For those old enough to remember and care, 'Symbian' was the operating system for Nokia phones.

Anyway, I had an interview with Symbian which turned out to be a *very* detailed technical interview around C++. I cut my teeth on C/C++, so it wasn't anything I hadn't encountered before. The interview went really well and they said "They'd get back to me". I had a lot of other irons in the fire and ended up accepting a role elsewhere.

Fast forward 3 months later and I get a phone call from Symbian: "Are you still available?" WTF? Anyone who could answer those questions would be snapped up straight away. The only people still on the market after that time would be those that couldn't get a job anywhere (except Symbian).

Epilogue:

Bumped into a Symbian graphics dev at a party a few years later. He said the OS was a POS and his development builds were broken most of the time.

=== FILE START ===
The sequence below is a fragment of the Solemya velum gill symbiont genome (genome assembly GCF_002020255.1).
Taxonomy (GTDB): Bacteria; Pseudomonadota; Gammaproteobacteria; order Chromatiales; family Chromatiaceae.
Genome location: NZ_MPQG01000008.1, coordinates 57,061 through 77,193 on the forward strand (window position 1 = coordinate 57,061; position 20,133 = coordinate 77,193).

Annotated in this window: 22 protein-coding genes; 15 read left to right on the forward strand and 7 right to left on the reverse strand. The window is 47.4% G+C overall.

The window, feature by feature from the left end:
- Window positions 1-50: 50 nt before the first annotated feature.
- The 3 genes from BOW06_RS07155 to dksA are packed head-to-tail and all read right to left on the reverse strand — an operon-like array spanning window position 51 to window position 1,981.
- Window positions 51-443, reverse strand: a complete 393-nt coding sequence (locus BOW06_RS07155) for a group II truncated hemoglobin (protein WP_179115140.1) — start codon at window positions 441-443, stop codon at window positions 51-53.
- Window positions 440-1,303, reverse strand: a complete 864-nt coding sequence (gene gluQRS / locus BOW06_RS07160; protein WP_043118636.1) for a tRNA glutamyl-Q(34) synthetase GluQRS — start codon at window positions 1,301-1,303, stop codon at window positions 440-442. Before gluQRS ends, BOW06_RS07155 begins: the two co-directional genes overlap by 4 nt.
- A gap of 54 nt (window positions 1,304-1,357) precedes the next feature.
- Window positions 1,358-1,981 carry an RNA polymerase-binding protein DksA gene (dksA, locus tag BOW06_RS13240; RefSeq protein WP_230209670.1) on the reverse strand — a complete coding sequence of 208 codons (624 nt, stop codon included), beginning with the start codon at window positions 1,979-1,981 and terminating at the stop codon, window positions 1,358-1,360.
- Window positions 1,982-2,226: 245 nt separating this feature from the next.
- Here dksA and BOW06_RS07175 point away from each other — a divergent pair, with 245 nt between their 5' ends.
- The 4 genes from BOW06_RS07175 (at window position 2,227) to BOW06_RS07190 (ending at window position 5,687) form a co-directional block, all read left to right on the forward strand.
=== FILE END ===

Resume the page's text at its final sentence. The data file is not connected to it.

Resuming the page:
trevorde Silver badge

Just add alcohol

An interviewee (F) at my brother's work was asked for her greatest weakness and answered:

"When I've had a few drinks, I get really flirty!"

HR didn't give her the job.

trevorde Silver badge

Interview 2.0

Interviewed at a company where one interviewer asked me:

"How would you work out the tidal flow volume of the Thames Estuary?"

WTF? I asked him how this was relevant to the company (they did inkjet printers). He admitted it wasn't relevant at all. I then asked *why* he was asking me this. He answered he wanted to 'see how I thought'.

Luckily, I was a mechanical engineer in a previous life and decided to have a bit of fun with him. Turned out he didn't know *why* he wanted the information or *what* he was going to do with it. I pointed out that I could simply make up a number and he'd be happy.